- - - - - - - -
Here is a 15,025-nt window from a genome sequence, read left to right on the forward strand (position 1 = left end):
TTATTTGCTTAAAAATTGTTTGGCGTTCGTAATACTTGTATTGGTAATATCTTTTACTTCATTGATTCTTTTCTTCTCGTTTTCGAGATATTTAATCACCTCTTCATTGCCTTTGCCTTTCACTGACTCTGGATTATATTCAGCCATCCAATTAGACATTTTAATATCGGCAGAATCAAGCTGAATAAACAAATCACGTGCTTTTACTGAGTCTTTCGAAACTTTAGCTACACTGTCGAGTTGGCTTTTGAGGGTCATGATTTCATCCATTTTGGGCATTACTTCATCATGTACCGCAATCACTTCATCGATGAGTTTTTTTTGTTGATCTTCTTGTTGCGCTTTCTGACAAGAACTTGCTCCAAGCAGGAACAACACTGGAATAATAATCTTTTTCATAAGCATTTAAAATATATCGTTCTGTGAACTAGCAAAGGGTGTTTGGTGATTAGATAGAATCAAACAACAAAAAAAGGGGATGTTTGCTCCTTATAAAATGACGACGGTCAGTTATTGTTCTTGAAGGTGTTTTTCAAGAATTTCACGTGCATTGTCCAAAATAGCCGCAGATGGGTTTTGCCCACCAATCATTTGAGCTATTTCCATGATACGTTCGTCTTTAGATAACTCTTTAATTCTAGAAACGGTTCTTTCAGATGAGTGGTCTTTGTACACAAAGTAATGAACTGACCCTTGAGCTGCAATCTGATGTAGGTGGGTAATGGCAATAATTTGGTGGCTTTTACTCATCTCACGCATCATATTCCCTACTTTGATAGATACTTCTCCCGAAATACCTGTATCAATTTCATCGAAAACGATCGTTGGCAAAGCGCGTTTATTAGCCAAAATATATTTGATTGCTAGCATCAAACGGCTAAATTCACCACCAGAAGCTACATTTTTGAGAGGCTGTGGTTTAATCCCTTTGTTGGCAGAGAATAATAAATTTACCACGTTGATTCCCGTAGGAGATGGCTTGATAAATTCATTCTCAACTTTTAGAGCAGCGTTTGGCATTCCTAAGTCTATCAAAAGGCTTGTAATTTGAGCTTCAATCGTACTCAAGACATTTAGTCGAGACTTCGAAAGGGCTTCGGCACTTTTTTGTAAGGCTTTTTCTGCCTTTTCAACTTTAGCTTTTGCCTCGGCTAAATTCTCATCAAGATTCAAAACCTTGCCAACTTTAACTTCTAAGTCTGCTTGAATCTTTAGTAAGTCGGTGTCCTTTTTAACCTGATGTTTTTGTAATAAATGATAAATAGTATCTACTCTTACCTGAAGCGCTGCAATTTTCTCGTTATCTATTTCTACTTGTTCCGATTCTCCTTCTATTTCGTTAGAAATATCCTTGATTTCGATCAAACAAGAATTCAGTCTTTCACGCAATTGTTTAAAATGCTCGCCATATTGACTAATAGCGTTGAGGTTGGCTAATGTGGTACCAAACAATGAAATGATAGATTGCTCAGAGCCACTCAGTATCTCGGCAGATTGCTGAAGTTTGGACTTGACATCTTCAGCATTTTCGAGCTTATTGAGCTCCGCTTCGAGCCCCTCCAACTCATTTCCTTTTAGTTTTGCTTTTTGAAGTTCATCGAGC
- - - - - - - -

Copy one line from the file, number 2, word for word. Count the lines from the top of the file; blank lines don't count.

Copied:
TTATTTGCTTAAAAATTGTTTGGCGTTCGTAATACTTGTATTGGTAATATCTTTTACTTCATTGATTCTTTTCTTCTCGTTTTCGAGATATTTAATCACCTCTTCATTGCCTTTGCCTTTCACTGACTCTGGATTATATTCAGCCATCCAATTAGACATTTTAATATCGGCAGAATCAAGCTGAATAAACAAATCACGTGCTTTTACTGAGTCTTTCGAAACTTTAGCTACACTGTCGAGTTGGCTTTTGAGGGTCATGATTTCATCCATTTTGGGCATTACTTCATCATGTACCGCAATCACTTCATCGATGAGTTTTTTTTGTTGATCTTCTTGTTGCGCTTTCTGACAAGAACTTGCTCCAAGCAGGAACAACACTGGAATAATAATCTTTTTCATAAGCATTTAAAATATATCGTTCTGTGAACTAGCAAAGGGTGTTTGGTGATTAGATAGAATCAAACAACAAAAAAAGGGGATGTTTGCTCCTTATAAAATGACGACGGTCAGTTATTGTTCTTGAAGGTGTTTTTCAAGAATTTCACGTGCATTGTCCAAAATAGCCGCAGATGGGTTTTGCCCACCAATCATTTGAGCTATTTCCATGATACGTTCGTCTTTAGATAACTCTTTAATTCTAGAAACGGTTCTTTCAGATGAGTGGTCTTTGTACACAAAGTAATGAACTGACCCTTGAGCTGCAATCTGATGTAGGTGGGTAATGGCAATAATTTGGTGGCTTTTACTCATCTCACGCATCATATTCCCTACTTTGATAGATACTTCTCCCGAAATACCTGTATCAATTTCATCGAAAACGATCGTTGGCAAAGCGCGTTTATTAGCCAAAATATATTTGATTGCTAGCATCAAACGGCTAAATTCACCACCAGAAGCTACATTTTTGAGAGGCTGTGGTTTAATCCCTTTGTTGGCAGAGAATAATAAATTTACCACGTTGATTCCCGTAGGAGATGGCTTGATAAATTCATTCTCAACTTTTAGAGCAGCGTTTGGCATTCCTAAGTCTATCAAAAGGCTTGTAATTTGAGCTTCAATCGTACTCAAGACATTTAGTCGAGACTTCGAAAGGGCTTCGGCACTTTTTTGTAAGGCTTTTTCTGCCTTTTCAACTTTAGCTTTTGCCTCGGCTAAATTCTCATCAAGATTCAAAACCTTGCCAACTTTAACTTCTAAGTCTGCTTGAATCTTTAGTAAGTCGGTGTCCTTTTTAACCTGATGTTTTTGTAATAAATGATAAATAGTATCTACTCTTACCTGAAGCGCTGCAATTTTCTCGTTATCTATTTCTACTTGTTCCGATTCTCCTTCTATTTCGTTAGAAATATCCTTGATTTCGATCAAACAAGAATTCAGTCTTTCACGCAATTGTTTAAAATGCTCGCCATATTGACTAATAGCGTTGAGGTTGGCTAATGTGGTACCAAACAATGAAATGATAGATTGCTCAGAGCCACTCAGTATCTCGGCAGATTGCTGAAGTTTGGACTTGACATCTTCAGCATTTTCGAGCTTATTGAGCTCCGCTTCGAGCCCCTCCAACTCATTTCCTTTTAGTTTTGCTTTTTGAAGTTCATCGAGC